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Using All Observed Information in a Variational Approach to Measuring z0m and z0t

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  • 1 Air Quality Modeling and Integration Research Division, Meteorological Service of Canada, Downsview, Ontario, Canada
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Abstract

A variational method is developed to estimate the aerodynamic roughness length and roughness scaling length for temperature based on wind and temperature measurements conducted routinely at an observational network. The problem is formulated to find optimal estimates of roughness lengths for momentum and heat transfer through a minimization of a cost function with respect to these two roughness lengths that measures the errors between observed and predicted wind and temperature profiles. The method has been applied to data collected in two experimental campaigns. Some results are compared with other methods used to compute the aerodynamic roughness length. The variational computations show that the aerodynamic roughness lengths agree well with the estimated z0m in the experimental campaigns. The roughness scaling lengths for temperature z0t are in most cases one order of magnitude smaller than z0m. It was found that the variations of z0m and z0t during the course of a day are not likely to follow a simple functional relationship, especially during the daytime, during which both z0m and z0t are highly oscillatory. The error test shows that z0m and z0t generated from the variational method are not very sensitive to measurement errors.

Corresponding author address: Dr. Jianmin Ma, ARQI, Air Quality Research Branch, Meteorological Service of Canada, 4905 Dufferin St., Downsview, ON M3H 5T4, Canada.

jianmin.ma@ec.gc.ca

Abstract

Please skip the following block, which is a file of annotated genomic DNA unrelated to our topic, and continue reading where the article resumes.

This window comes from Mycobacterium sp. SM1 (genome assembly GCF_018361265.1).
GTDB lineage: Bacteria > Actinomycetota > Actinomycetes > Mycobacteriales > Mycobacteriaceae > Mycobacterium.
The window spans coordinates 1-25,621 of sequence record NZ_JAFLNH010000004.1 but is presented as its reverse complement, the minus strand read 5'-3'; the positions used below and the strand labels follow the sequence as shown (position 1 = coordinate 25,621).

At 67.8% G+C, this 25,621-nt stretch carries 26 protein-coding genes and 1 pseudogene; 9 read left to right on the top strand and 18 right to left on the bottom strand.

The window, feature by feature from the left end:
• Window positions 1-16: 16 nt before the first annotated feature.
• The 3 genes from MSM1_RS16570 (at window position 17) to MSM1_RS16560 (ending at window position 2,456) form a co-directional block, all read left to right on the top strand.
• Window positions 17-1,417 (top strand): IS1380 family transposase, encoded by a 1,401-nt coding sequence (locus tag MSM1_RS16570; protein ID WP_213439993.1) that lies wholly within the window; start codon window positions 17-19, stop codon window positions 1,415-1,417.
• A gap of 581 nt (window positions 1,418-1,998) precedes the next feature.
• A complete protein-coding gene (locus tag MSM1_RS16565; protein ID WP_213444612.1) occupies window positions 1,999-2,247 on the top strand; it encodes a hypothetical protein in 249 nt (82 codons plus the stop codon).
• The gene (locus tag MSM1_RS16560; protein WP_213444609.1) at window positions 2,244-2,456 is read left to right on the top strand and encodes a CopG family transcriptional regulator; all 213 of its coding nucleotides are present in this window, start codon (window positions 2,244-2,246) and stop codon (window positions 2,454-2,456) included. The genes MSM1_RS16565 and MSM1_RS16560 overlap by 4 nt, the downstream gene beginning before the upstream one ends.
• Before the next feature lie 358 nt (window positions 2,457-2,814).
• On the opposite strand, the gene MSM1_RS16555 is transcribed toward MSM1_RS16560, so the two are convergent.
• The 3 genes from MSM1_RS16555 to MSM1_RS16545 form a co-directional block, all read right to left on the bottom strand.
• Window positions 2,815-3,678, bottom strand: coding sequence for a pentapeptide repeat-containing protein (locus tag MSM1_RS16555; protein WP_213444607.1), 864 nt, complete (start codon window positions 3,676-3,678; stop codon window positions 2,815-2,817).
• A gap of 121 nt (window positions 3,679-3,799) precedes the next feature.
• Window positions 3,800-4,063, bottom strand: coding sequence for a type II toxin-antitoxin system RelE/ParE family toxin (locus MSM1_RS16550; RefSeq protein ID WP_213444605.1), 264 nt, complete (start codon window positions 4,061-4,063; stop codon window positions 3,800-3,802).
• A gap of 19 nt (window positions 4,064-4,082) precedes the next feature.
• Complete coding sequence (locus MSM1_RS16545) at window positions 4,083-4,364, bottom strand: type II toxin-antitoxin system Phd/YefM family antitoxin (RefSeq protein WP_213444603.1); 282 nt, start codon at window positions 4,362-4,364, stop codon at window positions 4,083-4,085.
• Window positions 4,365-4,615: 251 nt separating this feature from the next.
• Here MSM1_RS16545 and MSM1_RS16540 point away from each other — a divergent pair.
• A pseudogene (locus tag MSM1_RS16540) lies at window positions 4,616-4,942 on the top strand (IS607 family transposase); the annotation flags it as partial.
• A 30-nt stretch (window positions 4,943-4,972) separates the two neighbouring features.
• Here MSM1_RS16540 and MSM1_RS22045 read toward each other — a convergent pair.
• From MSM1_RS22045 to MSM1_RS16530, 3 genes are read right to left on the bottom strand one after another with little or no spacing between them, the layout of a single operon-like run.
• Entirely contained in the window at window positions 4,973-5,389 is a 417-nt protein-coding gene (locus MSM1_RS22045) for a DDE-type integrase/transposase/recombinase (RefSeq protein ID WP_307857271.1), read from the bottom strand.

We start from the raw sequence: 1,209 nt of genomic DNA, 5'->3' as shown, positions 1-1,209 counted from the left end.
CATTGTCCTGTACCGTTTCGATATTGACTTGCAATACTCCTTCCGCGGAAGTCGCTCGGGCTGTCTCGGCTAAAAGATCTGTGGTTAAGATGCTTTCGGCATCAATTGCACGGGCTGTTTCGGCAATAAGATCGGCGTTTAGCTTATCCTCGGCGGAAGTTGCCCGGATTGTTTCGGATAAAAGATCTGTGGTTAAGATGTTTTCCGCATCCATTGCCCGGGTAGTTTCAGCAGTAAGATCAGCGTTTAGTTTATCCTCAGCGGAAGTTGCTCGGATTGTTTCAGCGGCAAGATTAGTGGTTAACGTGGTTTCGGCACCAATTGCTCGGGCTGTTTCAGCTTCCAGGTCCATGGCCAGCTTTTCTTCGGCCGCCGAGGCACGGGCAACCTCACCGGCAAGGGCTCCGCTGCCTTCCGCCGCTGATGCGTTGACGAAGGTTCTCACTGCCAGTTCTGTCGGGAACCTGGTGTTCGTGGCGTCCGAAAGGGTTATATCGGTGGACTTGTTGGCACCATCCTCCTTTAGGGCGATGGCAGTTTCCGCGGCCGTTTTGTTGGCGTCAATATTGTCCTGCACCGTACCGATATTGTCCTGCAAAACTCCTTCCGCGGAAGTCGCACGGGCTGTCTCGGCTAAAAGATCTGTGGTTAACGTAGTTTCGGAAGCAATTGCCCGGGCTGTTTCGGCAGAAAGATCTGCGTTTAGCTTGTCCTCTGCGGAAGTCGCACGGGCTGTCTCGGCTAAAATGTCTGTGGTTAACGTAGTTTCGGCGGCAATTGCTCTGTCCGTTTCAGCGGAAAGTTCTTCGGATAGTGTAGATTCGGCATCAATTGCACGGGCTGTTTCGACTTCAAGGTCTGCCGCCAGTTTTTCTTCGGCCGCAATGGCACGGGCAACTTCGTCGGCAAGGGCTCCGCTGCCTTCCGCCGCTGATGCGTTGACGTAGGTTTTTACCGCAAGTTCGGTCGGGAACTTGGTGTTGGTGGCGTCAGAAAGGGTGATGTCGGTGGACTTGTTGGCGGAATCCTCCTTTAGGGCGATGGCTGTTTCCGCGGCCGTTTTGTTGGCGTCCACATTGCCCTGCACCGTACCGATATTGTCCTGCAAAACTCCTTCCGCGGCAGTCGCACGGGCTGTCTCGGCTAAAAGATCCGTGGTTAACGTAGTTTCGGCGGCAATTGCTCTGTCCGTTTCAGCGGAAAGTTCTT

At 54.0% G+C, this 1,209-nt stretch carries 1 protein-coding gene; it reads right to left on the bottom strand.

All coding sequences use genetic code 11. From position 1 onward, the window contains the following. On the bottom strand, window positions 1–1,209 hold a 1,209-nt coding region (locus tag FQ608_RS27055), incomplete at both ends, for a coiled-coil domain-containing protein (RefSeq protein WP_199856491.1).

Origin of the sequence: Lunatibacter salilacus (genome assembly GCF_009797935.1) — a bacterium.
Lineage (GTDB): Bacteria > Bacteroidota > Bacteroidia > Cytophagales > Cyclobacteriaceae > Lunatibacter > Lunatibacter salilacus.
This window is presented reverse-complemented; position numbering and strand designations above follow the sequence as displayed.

A variational method is developed to estimate the aerodynamic roughness length and roughness scaling length for temperature based on wind and temperature measurements conducted routinely at an observational network. The problem is formulated to find optimal estimates of roughness lengths for momentum and heat transfer through a minimization of a cost function with respect to these two roughness lengths that measures the errors between observed and predicted wind and temperature profiles. The method has been applied to data collected in two experimental campaigns. Some results are compared with other methods used to compute the aerodynamic roughness length. The variational computations show that the aerodynamic roughness lengths agree well with the estimated z0m in the experimental campaigns. The roughness scaling lengths for temperature z0t are in most cases one order of magnitude smaller than z0m. It was found that the variations of z0m and z0t during the course of a day are not likely to follow a simple functional relationship, especially during the daytime, during which both z0m and z0t are highly oscillatory. The error test shows that z0m and z0t generated from the variational method are not very sensitive to measurement errors.

Corresponding author address: Dr. Jianmin Ma, ARQI, Air Quality Research Branch, Meteorological Service of Canada, 4905 Dufferin St., Downsview, ON M3H 5T4, Canada.

jianmin.ma@ec.gc.ca

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